Manufacturers had previously tried replacing them with carbon fibre equivalents, but the poles were too fragile and were prone to breaking if mishandled. Recently, Easton, an American manufacturer, developed a new type of carbon fibre pole that meets all the requirements of those who practice hiking in extreme conditions. The company's engineers completely revolutionised the hooking systems which had until recently been made of aluminium. The poles are now fitted with a new carbon clip. Resistance is increased and the new models are around 60% lighter than older models.
Polyester to fight the freezing cold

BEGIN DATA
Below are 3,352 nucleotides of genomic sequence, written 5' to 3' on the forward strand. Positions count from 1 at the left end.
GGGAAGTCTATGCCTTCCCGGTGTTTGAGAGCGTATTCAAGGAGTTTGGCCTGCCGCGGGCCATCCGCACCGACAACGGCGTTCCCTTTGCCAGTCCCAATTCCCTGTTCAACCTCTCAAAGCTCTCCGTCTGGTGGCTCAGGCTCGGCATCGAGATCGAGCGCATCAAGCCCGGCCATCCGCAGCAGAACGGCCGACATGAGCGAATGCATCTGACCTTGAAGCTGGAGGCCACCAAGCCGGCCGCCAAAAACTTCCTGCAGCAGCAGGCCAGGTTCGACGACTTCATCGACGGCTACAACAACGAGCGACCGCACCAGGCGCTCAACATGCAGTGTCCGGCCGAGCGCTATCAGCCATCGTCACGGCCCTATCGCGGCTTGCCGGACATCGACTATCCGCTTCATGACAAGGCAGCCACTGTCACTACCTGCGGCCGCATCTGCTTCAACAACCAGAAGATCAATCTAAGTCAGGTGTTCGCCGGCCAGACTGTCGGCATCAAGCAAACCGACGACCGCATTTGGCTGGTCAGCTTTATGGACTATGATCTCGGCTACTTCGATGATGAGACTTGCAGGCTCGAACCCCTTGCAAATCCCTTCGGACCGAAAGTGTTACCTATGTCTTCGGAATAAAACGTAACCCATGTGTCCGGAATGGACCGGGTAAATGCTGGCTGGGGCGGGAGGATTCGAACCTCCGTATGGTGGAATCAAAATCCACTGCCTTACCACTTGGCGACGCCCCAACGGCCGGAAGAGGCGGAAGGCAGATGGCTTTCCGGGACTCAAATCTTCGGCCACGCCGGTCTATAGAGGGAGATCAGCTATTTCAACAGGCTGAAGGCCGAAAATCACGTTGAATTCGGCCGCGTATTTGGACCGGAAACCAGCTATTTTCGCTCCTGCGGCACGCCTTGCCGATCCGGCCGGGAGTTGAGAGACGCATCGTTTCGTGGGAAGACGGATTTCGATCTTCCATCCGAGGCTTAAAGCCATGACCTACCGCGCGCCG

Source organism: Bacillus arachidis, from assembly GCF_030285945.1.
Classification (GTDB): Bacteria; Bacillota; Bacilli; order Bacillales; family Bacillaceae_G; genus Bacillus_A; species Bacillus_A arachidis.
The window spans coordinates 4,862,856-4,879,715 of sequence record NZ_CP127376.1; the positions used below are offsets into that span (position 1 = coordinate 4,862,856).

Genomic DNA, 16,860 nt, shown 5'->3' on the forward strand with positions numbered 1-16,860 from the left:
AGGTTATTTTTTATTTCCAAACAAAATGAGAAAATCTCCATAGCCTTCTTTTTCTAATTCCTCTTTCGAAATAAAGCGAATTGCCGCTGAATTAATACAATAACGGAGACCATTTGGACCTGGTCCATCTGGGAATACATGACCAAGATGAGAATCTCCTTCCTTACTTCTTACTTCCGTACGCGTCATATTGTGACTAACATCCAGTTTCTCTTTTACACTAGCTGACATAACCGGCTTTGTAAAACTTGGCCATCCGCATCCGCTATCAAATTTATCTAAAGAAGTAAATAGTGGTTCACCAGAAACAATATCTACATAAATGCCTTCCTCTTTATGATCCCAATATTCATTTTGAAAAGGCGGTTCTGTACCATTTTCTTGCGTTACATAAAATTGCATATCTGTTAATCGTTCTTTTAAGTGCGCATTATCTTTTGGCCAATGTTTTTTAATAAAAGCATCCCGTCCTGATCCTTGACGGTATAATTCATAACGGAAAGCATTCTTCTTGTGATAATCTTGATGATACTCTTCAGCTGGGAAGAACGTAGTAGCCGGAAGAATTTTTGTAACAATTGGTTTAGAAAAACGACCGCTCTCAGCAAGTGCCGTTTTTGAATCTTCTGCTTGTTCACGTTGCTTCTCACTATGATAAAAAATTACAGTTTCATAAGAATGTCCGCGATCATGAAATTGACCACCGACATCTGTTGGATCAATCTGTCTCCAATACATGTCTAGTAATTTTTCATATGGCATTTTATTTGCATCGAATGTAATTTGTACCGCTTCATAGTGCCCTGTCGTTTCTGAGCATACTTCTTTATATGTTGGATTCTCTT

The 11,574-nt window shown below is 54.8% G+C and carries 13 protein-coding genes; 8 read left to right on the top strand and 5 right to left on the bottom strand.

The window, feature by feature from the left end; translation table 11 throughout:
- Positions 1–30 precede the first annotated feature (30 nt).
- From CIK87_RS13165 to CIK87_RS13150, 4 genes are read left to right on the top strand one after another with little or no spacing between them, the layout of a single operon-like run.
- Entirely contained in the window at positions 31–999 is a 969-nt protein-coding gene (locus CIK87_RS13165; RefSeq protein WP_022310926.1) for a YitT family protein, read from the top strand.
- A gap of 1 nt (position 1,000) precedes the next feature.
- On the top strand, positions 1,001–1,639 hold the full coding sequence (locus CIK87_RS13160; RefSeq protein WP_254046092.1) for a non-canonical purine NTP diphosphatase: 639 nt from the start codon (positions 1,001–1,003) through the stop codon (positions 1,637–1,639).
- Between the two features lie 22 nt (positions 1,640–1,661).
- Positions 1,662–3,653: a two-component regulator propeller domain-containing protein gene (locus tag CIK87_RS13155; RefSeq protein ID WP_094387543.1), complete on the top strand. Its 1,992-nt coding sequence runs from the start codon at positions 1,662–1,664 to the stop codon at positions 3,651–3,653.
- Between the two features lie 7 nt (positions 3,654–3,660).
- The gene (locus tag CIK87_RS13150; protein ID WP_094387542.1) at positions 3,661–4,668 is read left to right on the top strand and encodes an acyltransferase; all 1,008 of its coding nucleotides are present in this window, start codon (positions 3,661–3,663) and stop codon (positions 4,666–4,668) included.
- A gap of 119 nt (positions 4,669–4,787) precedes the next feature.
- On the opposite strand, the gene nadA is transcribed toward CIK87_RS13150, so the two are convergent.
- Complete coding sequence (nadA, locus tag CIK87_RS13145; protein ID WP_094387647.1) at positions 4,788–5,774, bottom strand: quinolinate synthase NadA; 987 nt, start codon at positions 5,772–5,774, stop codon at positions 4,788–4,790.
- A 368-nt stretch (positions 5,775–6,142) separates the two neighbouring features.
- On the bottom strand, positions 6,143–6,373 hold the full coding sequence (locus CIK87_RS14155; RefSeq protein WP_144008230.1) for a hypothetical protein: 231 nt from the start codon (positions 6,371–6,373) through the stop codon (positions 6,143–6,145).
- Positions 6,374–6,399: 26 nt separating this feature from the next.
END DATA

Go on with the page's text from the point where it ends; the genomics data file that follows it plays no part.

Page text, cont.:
Once night has fallen and it's time to sleep, a good tent is not enough to protect yourself from the cold. The sleeping bag remains a crucial part of the backpacker's arsenal. It is even considered to be crucial for survival when temperatures drop below -20° C. Since times immemorial, goose or duck down were considered the ideal material as they were light, soft, warm and had a hollow structure enabling them to trap and store heat. Were they perfect? Not really, as they tend to bunch up and they don't do well in humid conditions. Fjallräven, a Swedish thermal clothing manufacturer, collaborated with the Austrian Goldeck Textil company to create a polyester-based synthetic fibre which has all the qualities of down and none of its flaws.